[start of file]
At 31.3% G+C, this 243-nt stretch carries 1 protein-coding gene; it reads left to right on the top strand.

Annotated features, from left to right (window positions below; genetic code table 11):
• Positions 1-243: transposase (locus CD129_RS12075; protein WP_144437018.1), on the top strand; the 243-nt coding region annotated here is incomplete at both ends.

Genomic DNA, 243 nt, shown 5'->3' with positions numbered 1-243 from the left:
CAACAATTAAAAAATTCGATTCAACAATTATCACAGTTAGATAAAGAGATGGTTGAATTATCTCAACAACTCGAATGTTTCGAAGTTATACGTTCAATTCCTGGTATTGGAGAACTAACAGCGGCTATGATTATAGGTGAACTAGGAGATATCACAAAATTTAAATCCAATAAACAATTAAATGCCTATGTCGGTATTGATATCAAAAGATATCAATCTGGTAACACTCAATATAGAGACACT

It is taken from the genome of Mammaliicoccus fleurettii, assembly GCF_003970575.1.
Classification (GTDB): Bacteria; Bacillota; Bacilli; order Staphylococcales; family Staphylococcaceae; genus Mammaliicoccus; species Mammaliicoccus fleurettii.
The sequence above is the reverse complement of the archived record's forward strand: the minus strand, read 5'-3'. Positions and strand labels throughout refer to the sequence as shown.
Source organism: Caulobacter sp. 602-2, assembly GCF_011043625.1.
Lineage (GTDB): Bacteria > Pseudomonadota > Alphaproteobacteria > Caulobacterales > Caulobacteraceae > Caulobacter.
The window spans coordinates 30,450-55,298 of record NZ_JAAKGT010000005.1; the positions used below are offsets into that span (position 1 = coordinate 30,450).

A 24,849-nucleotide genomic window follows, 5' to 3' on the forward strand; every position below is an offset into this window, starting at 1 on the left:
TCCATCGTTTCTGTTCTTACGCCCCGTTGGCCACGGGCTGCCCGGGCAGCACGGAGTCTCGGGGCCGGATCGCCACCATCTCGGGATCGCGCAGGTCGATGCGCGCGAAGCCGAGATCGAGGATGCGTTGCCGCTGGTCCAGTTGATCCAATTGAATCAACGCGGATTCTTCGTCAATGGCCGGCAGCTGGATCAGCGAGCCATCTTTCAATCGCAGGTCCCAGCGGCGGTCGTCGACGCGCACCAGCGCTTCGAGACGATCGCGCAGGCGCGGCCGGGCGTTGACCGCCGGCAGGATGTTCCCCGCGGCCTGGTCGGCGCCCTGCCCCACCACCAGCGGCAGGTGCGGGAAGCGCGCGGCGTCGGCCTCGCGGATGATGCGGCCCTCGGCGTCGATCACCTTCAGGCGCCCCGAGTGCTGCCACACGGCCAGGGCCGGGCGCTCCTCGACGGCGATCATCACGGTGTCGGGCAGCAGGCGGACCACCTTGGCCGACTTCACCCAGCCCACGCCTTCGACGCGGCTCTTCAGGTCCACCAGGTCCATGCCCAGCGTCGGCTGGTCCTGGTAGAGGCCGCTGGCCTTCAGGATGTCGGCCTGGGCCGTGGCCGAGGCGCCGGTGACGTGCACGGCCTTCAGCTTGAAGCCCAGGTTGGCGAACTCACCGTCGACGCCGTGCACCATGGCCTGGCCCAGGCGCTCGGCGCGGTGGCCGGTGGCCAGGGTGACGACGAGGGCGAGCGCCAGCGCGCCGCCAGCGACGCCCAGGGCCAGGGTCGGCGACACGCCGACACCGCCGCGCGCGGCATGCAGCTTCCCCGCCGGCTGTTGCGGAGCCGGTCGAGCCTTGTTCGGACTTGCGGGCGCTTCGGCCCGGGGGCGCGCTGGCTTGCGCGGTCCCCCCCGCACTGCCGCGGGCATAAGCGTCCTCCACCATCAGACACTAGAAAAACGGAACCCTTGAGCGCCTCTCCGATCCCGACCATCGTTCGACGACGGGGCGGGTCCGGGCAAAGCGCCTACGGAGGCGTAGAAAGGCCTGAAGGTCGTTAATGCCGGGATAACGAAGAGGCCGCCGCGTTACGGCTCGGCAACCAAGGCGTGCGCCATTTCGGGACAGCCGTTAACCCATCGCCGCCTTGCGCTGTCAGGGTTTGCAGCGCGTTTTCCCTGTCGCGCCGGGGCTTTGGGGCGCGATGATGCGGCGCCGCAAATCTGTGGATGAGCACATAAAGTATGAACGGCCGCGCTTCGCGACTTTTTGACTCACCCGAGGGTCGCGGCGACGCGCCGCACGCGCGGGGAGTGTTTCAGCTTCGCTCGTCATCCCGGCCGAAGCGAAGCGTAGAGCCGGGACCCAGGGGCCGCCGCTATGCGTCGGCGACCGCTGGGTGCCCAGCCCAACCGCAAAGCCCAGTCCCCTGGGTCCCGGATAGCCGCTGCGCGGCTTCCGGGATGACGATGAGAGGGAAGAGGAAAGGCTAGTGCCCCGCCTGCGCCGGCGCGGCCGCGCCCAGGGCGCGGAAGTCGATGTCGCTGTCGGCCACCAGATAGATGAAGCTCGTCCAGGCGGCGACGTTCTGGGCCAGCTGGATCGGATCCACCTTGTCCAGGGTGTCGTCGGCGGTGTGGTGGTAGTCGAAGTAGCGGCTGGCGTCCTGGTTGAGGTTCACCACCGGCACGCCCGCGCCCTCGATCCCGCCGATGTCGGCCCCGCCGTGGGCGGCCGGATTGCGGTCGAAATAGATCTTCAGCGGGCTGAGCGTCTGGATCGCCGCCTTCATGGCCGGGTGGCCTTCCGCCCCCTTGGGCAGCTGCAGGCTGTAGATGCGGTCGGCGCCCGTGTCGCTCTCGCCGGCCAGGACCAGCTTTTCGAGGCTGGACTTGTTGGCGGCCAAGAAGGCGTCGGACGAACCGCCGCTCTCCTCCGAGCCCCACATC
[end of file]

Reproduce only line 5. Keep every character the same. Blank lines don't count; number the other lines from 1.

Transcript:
CAACAATTAAAAAATTCGATTCAACAATTATCACAGTTAGATAAAGAGATGGTTGAATTATCTCAACAACTCGAATGTTTCGAAGTTATACGTTCAATTCCTGGTATTGGAGAACTAACAGCGGCTATGATTATAGGTGAACTAGGAGATATCACAAAATTTAAATCCAATAAACAATTAAATGCCTATGTCGGTATTGATATCAAAAGATATCAATCTGGTAACACTCAATATAGAGACACT